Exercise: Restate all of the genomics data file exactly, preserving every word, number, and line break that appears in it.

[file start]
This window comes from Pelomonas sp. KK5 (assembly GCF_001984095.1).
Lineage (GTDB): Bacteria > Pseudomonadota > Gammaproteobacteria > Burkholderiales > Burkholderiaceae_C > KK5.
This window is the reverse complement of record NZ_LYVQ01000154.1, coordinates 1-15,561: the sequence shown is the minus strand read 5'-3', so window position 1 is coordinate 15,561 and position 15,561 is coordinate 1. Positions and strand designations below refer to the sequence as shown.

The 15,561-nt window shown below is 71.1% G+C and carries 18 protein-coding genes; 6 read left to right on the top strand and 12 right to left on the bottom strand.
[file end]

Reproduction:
This window comes from Pelomonas sp. KK5 (assembly GCF_001984095.1).
Lineage (GTDB): Bacteria > Pseudomonadota > Gammaproteobacteria > Burkholderiales > Burkholderiaceae_C > KK5.
This window is the reverse complement of record NZ_LYVQ01000154.1, coordinates 1-15,561: the sequence shown is the minus strand read 5'-3', so window position 1 is coordinate 15,561 and position 15,561 is coordinate 1. Positions and strand designations below refer to the sequence as shown.

The 15,561-nt window shown below is 71.1% G+C and carries 18 protein-coding genes; 6 read left to right on the top strand and 12 right to left on the bottom strand.